“I get where they’re coming from. But at the same time, they’re expecting my son to change who he is because of what is going on in another part of the country,” she said.

The Schoeneckers said they are not asking for financial damages in their lawsuit. They just want Matthew to be allowed to wear his shirts in school. CBS News reached out to Markesan High School and its attorneys, but they declined to comment.

WISN-TV in Milwaukee also reports:

Nine Marquette University High School students on Wednesday morning walked out of class to show support for the Second Amendment.

“We’re here for the Second Amendment,” said junior Jack Dubois, who was wearing an NRA sweatshirt to make his point. “There’s not many of us because our school doesn’t support it. They said, basically, ‘You’re going to get [detention] if you walk out.'”

The students were taking part in walkouts happening nationwide called Stand for the Second. They are protesting to guarantee their constitutional rights to bear arms.

WISN 12 News spotted school officials scattered around the building, even hearing one worker yelling at the students to come back in.

“It’s not just about the Second Amendment. It’s about the First Amendment,” said junior Jack Kujawa.

Shortly after making this statement, Kujawa was interrupted by a school official, who said, “I warned you. Don’t be late.”

A Marquette University High School spokesman told WISN 12 News that “no student was told they would face detention for walking out. Students were allowed to leave the building to express themselves via the walkout, and it was the position of the school that they would be allowed to express their First Amendment rights.”

The students’ version of what Marquette administration told them, if correct, is ironic since Marquette and all other parochial schools are able to exist because of the First Amendment. The cynic might believe Marquette administration changed its mind on detention after seeing the cameras, whose existence is also protected by the First Amendment.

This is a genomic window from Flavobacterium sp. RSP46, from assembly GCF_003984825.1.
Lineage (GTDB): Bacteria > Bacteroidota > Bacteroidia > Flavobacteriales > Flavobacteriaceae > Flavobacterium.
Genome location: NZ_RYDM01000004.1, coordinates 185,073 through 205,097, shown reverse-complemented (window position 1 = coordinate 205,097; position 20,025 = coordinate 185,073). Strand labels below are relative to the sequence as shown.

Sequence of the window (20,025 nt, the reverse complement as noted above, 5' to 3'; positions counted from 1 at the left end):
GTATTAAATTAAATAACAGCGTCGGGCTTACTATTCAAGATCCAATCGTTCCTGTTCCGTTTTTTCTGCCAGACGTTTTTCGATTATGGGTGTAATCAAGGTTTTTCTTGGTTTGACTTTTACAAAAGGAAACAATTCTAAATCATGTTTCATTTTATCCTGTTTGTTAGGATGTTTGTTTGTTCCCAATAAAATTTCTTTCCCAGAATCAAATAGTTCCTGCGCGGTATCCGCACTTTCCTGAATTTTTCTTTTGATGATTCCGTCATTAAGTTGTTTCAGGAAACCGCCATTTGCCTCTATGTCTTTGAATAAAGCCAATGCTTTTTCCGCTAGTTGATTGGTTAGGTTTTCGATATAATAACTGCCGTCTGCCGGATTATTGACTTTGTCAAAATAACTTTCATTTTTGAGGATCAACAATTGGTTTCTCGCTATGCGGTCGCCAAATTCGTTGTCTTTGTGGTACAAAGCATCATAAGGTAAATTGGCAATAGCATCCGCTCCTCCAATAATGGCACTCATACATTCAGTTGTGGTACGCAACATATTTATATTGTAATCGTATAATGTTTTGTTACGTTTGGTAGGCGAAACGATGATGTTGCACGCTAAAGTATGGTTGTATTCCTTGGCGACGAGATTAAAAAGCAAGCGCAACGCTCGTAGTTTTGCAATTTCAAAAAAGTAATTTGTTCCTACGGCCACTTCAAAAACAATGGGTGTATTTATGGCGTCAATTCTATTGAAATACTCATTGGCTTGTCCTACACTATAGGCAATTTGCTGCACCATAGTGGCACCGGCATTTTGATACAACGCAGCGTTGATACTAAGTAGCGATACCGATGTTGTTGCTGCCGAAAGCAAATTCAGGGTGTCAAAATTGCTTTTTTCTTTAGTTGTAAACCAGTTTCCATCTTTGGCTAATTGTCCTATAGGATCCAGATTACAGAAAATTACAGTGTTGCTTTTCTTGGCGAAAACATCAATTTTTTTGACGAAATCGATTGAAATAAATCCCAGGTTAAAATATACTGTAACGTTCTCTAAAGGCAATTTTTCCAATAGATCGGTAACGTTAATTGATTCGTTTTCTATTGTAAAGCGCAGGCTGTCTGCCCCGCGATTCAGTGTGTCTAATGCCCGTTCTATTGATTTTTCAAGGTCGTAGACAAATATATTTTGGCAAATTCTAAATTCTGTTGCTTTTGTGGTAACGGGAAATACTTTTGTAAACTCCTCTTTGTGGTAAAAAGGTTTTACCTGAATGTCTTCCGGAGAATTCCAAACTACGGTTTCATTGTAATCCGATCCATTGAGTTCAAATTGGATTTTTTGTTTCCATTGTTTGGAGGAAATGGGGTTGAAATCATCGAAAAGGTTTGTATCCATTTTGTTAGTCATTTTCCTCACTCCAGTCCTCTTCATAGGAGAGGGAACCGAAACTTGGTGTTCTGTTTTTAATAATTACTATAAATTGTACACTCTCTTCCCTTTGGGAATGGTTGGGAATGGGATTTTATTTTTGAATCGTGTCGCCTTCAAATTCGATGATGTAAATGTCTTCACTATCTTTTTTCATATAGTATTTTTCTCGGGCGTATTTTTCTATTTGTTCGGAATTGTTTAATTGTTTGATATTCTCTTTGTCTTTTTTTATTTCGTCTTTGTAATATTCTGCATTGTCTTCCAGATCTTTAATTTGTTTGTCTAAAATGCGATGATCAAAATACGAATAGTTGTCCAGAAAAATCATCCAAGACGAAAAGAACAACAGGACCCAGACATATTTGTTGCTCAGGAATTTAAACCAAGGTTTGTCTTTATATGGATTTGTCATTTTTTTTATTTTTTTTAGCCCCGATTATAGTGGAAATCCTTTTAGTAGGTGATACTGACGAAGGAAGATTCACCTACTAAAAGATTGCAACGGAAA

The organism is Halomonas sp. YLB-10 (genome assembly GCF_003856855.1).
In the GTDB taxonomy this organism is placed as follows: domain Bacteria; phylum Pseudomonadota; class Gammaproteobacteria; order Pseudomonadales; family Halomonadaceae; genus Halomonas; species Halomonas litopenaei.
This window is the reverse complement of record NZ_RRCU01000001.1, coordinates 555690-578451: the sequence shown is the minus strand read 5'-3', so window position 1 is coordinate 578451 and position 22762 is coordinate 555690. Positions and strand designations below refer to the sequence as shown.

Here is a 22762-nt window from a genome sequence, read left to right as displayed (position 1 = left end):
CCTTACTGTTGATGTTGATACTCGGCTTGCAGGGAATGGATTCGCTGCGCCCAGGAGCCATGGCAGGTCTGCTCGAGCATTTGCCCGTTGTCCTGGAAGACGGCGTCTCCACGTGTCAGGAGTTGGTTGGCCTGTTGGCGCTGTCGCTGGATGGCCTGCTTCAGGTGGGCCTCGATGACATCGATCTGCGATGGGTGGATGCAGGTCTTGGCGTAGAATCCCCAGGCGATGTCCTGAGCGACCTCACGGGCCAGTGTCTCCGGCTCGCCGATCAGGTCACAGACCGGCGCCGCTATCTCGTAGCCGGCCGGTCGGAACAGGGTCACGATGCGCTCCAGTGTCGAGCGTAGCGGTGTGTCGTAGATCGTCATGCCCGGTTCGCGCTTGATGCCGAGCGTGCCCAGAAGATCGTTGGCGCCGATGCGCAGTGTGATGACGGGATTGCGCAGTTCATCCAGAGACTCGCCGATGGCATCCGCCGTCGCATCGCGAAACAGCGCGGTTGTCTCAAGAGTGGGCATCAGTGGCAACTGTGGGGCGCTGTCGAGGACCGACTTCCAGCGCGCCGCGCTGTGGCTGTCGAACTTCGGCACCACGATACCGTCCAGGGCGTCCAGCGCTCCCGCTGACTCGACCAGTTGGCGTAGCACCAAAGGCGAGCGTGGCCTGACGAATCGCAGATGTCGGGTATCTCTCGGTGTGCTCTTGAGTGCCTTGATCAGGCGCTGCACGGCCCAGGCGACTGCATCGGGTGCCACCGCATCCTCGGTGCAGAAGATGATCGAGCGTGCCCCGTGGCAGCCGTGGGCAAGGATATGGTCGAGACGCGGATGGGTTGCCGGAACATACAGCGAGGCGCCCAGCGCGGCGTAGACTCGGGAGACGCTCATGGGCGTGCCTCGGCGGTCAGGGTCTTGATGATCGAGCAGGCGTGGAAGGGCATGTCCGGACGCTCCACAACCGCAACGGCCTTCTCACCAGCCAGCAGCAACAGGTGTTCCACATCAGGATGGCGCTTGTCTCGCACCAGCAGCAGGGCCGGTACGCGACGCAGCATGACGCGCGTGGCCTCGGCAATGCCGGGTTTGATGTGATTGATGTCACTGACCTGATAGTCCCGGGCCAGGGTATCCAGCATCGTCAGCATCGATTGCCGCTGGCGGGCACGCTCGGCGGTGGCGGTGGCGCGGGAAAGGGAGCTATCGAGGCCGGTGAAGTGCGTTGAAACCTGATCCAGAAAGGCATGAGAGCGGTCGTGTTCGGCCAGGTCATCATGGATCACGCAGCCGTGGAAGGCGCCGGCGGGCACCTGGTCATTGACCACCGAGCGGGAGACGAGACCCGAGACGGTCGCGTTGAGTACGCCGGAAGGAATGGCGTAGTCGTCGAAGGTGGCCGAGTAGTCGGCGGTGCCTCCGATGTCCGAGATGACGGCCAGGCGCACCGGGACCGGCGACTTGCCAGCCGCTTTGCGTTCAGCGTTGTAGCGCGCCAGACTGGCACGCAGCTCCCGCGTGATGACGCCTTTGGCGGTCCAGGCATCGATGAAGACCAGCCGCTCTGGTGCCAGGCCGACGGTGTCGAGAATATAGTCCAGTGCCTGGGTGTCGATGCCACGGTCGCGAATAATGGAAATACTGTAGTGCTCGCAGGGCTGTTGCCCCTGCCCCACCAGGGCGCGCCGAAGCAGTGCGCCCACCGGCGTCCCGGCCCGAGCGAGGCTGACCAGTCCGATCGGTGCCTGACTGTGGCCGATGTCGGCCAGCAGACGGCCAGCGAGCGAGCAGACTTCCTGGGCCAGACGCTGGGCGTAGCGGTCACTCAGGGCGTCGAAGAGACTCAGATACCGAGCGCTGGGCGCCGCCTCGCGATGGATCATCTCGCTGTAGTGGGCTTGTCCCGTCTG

Teump vs. the First Amendment

I suppose we should not be surprised that private citizen Donald Trump, famous for suing or threatening to sue those who wrote things he didn’t like about himself, shows as much disrespect for the First Amendment as president.

Last week Trump threatened to pull the broadcast lucense of NBC, something presidents would have no authority to do even if network licenses existed. (Neither networks nor cable channels have licenses. Radio and TV stations, some of the latter of which are owned by the networks, are licensed by the Federal Communications Commission, over which the president has no authority except to appoint commissioners.)

Trump’s fans defend his off-the-wall statements by claiming that Trump has a right to say such things under the First Amendment.

Eric Boehm suggests otherwise:

One of the truly great things about the First Amendment is that it applies to everyone. Well, almost everyone.

With very few exceptions, the free speech protections enshrined in the U.S. Constitution give Americans the right to say pretty much whatever we want, whenever we want. And the courts have carefully protected that right for a long time—even that silly thing about not being allowed to shout fire in a crowded theater was later overturned by the U.S. Supreme Court—guided by the wisdom that free speech is vital for a vibrant, democratic, pluralist society to function.